// since the last time it was called.
void tick(double duration_ms) {
int angle = 0;
// Increase the tick time by the frame duration. If it has exceeded
// the tick duration, then we move the @.
tick_time += duration_ms;
if (tick_time > tick_duration) {
// Are we there yet?
if (dude_position == destination) {
// Now we poll the mouse to determine where we want to go
// This requests the mouse position in PIXELS, and ties it into our mouse_x/mouse_y variables.
int mouse_x, mouse_y;
std::tie(mouse_x, mouse_y) = get_mouse_position();
// Since we're using an 8x8, it's just a matter of dividing by 8 to find the terminal-character
// coordinates. There will be a helper function for this once we get into retained GUIs.
const int terminal_x = mouse_x / 8;
const int terminal_y = mouse_y / 8;
// If the mouse is pointing at a walkable location, and the left button is down - path to the mouse.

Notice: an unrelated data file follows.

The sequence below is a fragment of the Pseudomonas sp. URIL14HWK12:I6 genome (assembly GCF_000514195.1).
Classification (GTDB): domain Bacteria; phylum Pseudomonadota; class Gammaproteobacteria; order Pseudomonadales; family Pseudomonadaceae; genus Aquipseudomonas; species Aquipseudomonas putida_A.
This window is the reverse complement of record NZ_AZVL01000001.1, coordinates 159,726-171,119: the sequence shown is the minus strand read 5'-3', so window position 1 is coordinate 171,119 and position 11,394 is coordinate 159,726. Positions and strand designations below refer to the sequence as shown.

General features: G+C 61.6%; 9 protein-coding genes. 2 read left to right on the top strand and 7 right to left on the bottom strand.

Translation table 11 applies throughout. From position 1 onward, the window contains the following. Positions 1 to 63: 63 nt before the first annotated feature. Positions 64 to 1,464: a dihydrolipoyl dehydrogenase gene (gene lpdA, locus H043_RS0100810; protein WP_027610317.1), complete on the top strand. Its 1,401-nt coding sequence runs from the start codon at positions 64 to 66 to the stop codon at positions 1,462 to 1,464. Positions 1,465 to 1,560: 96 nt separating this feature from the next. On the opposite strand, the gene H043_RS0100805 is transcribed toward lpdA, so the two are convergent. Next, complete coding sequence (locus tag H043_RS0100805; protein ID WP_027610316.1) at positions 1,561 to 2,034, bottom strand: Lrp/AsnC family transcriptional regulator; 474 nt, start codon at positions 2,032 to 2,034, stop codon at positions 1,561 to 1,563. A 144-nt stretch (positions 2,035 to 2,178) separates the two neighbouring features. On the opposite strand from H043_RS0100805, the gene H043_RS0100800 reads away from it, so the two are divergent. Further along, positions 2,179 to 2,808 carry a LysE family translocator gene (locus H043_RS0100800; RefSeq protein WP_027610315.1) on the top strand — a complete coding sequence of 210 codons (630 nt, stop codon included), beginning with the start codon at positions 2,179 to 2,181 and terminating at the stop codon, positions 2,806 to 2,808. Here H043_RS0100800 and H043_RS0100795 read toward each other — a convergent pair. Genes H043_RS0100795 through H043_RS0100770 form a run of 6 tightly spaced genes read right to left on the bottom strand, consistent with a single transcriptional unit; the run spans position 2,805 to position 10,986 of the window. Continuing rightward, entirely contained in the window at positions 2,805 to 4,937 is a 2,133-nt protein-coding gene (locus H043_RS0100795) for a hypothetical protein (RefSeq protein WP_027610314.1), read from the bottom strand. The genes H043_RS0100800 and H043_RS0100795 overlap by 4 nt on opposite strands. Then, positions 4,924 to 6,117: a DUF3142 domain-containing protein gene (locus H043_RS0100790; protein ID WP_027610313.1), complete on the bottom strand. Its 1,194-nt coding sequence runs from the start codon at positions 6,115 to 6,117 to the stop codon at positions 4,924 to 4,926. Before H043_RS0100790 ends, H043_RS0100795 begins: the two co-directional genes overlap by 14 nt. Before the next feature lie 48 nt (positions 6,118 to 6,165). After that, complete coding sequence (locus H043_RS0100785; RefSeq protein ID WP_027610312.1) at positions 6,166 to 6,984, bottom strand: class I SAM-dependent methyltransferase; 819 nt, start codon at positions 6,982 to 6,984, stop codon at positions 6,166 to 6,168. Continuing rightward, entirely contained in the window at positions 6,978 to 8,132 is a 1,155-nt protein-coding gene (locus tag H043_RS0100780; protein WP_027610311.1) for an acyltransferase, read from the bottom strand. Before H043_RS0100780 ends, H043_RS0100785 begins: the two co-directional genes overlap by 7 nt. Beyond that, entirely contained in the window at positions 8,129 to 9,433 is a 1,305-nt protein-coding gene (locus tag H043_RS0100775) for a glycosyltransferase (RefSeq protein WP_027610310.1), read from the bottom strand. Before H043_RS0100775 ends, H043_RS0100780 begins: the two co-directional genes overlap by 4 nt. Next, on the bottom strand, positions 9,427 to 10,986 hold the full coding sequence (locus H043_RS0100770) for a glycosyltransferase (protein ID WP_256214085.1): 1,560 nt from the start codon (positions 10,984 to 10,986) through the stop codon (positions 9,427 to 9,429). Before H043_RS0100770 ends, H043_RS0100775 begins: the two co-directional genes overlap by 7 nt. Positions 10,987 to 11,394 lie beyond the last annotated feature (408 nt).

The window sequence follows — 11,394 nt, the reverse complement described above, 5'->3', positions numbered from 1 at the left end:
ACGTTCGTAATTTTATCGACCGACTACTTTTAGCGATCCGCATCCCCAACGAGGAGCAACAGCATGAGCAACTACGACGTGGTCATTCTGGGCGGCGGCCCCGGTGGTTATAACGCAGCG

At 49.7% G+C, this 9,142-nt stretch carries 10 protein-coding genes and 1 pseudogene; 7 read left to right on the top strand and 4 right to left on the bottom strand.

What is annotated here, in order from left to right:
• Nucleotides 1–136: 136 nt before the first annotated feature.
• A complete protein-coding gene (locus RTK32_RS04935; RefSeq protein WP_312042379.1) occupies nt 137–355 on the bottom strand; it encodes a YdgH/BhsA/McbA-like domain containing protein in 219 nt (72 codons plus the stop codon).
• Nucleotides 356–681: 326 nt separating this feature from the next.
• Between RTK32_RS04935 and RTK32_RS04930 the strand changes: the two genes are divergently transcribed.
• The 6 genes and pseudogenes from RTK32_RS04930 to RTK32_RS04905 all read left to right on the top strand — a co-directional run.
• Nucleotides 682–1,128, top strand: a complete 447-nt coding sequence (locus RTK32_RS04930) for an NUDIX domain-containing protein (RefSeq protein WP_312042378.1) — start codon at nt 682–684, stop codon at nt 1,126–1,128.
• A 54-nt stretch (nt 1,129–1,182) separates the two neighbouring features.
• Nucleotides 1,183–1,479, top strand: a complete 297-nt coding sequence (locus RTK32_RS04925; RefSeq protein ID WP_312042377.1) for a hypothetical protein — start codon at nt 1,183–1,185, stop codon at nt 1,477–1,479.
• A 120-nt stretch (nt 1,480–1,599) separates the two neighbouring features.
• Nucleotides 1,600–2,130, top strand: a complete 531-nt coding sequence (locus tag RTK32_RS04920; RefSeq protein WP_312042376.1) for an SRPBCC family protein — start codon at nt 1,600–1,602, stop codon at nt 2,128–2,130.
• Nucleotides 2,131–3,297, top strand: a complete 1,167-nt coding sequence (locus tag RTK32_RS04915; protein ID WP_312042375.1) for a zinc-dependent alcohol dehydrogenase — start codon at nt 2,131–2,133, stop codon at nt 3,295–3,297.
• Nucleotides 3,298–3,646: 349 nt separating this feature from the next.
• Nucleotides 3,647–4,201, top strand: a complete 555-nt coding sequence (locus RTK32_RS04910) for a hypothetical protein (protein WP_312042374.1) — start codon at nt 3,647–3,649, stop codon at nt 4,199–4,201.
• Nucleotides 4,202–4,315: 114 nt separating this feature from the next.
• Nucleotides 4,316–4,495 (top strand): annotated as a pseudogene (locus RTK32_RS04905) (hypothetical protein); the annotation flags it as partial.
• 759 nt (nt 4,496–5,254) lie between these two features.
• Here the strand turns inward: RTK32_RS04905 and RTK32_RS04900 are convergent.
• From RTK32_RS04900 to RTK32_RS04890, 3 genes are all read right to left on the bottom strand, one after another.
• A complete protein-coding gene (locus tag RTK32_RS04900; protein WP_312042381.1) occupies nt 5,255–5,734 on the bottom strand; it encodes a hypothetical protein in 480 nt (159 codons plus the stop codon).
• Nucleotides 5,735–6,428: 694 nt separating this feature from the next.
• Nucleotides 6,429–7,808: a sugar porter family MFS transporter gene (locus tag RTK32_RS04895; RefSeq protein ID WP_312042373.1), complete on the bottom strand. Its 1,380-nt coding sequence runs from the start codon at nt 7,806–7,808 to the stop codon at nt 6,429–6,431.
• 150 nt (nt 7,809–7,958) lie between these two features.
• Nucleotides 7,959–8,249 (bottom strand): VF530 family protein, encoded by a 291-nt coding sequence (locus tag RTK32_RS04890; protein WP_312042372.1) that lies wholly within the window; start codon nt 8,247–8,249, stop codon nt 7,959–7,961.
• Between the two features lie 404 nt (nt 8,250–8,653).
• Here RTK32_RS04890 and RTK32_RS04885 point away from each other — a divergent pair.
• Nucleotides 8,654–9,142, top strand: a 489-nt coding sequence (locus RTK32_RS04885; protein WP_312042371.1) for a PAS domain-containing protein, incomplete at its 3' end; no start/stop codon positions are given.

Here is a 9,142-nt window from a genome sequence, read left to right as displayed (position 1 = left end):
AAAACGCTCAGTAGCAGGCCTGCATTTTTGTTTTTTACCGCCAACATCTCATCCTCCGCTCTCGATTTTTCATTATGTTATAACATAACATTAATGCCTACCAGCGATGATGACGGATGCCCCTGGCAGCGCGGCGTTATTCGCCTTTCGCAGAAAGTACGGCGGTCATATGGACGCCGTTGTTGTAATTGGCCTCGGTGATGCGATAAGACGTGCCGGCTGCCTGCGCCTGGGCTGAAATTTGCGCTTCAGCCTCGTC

const bool walkable = map.walkable[map.at(terminal_x, terminal_y)];
if (walkable && get_mouse_button_state(rltk::button::LEFT)) {
destination.x = static_cast<float>(terminal_x);
destination.y = static_cast<float>(terminal_y);
// Now determine how to get there
if (path) path.reset();
path = find_path<location_t, navigator>(dude_position, destination);
if (!path->success) {
destination = dude_position;
std::cout << "RESET: THIS ISN'T MEANT TO HAPPEN!\n";
}
} else if (walkable) {
// If the mouse is not clicked, then path to the mouse cursor for display only
if (path) path.reset();
path = find_path_2d<location_t, navigator>(dude_position, location_t{terminal_x, terminal_y});
}
} else {
// Follow the breadcrumbs!
if (path) {
location_t next_step = path->steps.front();
//dude_position.x = next_step.x;
//dude_position.y = next_step.y;
if (dude_position.x > next_step.x) { dude_position.x -= 0.25f; angle = 315; }